Project 1 Is there life on Mars?

STEM+C Projects

A Project-based STEM+Computing Inquiry

About

This project was supported by the National Science Foundation (NSF) under Grant Number 1640228. Any opinions, findings, conclusions, or recommendations expressed in this project are those of the author(s) and do not necessarily reflect the views of the National Science Foundation. If you have any questions, please contact Dr. Dazhi Yang at dazhiyang@boisestate.edu or use our Contact Form.

Description

This project-based scientific inquiry project: Is There Life on Mars? is centered on designing robots and testing them on a simulated Mars. In this project, students work in small groups to explore and research the existence of life on Mars. Then they design and develop robots to detect life on a simulated Mars. Students learn how to program related science and engineering concepts into the designing of robots using Mindstorms EV3 Legos. To develop computational thinking and an understanding of STEM subjects, students from 4th, 5th and 6th grade will work in small groups of six, with one in-service and one pre-service teacher, twice a week for eight weeks in a community centers after-school program.

Implementation

Please refer to the weekly activities (such as Week 1 Session 1 in the left sidebar and Resources from the sections below) for detailed information on how to use this project either in a classroom or an informal setting such as in community centers' after-school programs. The twice weekly sessions were originally designed to be 90 minutes in length, including a 10 minute break in the middle of the session. See photos of prior implementations on the projects' photo pages.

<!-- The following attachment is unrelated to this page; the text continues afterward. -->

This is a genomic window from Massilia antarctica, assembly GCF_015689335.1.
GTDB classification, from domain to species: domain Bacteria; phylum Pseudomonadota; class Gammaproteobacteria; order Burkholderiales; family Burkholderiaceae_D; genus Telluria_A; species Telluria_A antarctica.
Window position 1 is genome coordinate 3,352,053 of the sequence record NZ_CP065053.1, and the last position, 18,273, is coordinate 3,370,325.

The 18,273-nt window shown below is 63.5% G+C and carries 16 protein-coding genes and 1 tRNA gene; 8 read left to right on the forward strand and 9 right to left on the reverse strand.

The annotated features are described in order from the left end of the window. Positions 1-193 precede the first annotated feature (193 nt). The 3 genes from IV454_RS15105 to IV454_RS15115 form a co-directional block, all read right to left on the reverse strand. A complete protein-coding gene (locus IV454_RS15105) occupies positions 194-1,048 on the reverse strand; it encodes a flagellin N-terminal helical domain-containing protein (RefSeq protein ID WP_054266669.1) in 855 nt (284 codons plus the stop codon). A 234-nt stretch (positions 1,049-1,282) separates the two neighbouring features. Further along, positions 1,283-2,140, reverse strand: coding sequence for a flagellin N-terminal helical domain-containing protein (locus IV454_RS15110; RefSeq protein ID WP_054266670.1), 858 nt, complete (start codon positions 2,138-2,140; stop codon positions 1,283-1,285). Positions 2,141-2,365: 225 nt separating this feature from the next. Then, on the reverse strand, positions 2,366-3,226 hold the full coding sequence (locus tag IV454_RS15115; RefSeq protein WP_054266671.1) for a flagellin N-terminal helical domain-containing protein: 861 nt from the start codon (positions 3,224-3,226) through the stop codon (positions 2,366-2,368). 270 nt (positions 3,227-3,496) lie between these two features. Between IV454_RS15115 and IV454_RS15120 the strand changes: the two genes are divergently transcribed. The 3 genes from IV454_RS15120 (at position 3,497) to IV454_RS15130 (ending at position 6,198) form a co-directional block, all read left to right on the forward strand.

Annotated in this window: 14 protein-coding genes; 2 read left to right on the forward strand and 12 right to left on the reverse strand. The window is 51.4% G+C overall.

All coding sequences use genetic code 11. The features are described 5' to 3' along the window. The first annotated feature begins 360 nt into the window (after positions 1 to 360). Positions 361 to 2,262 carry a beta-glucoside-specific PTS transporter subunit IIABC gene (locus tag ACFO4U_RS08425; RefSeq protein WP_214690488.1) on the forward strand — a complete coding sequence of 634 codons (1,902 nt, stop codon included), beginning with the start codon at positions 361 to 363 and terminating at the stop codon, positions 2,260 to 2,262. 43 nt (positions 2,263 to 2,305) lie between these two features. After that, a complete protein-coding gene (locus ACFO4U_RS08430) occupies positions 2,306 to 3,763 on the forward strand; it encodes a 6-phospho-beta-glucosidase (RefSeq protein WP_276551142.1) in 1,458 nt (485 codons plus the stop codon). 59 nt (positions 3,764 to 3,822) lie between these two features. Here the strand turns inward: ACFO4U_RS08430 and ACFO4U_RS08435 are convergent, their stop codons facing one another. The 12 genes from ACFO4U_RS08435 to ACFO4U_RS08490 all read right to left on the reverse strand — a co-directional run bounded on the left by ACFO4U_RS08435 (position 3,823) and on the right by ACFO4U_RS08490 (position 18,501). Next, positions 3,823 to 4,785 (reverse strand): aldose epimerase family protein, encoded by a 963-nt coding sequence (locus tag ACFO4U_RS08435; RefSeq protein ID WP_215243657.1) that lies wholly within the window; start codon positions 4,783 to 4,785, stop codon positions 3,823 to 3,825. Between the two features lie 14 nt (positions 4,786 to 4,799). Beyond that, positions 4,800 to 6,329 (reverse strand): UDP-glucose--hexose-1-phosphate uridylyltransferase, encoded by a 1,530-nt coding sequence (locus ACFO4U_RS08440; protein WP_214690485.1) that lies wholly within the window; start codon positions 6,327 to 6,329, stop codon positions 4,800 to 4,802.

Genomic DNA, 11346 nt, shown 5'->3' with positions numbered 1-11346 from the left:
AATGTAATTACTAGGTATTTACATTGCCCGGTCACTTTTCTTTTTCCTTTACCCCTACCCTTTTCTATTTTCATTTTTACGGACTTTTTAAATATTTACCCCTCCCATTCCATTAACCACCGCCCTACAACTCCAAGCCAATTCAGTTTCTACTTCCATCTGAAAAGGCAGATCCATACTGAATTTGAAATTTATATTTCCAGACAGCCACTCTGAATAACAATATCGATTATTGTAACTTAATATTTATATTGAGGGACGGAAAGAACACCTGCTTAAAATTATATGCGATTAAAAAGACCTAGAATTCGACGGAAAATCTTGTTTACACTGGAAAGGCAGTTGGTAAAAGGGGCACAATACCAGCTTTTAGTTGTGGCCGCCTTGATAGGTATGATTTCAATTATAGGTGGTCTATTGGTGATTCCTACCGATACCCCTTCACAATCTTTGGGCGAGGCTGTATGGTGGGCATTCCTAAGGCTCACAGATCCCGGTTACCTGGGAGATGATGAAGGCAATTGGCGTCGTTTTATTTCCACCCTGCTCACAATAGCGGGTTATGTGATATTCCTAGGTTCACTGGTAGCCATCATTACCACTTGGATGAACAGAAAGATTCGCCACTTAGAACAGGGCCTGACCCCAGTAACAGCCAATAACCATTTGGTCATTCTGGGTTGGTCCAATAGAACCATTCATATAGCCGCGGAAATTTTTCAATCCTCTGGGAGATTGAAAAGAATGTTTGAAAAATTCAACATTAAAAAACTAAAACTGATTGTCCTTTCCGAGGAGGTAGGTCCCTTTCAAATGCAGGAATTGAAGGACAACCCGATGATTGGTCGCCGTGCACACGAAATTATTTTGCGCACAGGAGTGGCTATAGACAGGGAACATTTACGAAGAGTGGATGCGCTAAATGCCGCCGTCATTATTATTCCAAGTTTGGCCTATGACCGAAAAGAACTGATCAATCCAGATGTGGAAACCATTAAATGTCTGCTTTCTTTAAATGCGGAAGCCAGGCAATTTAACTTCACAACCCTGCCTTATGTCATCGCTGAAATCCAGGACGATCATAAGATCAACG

Week 2


Session 1
Questions

What is the environment of Mars?

Can we program using Move Steering, Loop, and Ultrasonic Sensor Blocks?


Goal

To understand the Mars and its environment, history, etc

To solve problems using Move Steering, Loop, and Ultrasonic Sensor Blocks


Activities

Research web resources on Mars and its environment

Explore Move Steering Block, Loop Block, and Ultrasonic Sensor Block in EV3 software

Write code using relevant blocks


Resources

Videos and Internet Resources, Worksheet 2, EV3 software


Outcomes

Descriptions on Mars environment

A short code using EV3 software

Session 2
Questions

How do we program to make robots sense color?

How do we build a Lego robot?


Goal

To solve problems using Color Sensor, Sound, Display, Switch, and Wait Blocks

To assemble a robot using the Lego Mindstorms robot kit


Activities

Write code using Color Sensor Block, Sound Block, Display Block, Switch Block, and Wait Block

To assemble a robot by following the provided instruction


Resources

EV3 Software, Worksheet 3, Building Guide from Lego, Robot kits


Outcomes

A short code using EV3 software

A partially assembled EV3 Robot

space

How can we detect life on Mars using a robot?


Entry Event 5 minutes

Direct students to watch approximately two minutes of this video:

Ask students how they would describe the environment of Mars to their friends if they went to Mars.


What is the environment of Mars? Small-group Hands-on Scientific Inquiry 20 minutes

Students research about Mars, the conditions, and environments on Mars to answer the research questions. They produce a group oral report or a PowerPoint Presentation on their research question(s).

Research Questions

Where is Mars? Answer 4th planet

How big is it? Answer Roughly 50% the size of Earth

Why is it red? Answer The dust/soil on the surface has iron it (it's rusty!)

How far from Earth is it? Answer Depends upon where in the orbit we are

What is the gravity on Mars? Answer 1/3 Earth’s gravity - How much would you weigh on Mars?

What is the atmosphere like? Answer It's far less dense than Earth

What is it made of? Answer About 95% carbon dioxide

What is the density of the air (how much air)? Answer 0.6% of Earth’s atmosphere (at sea level)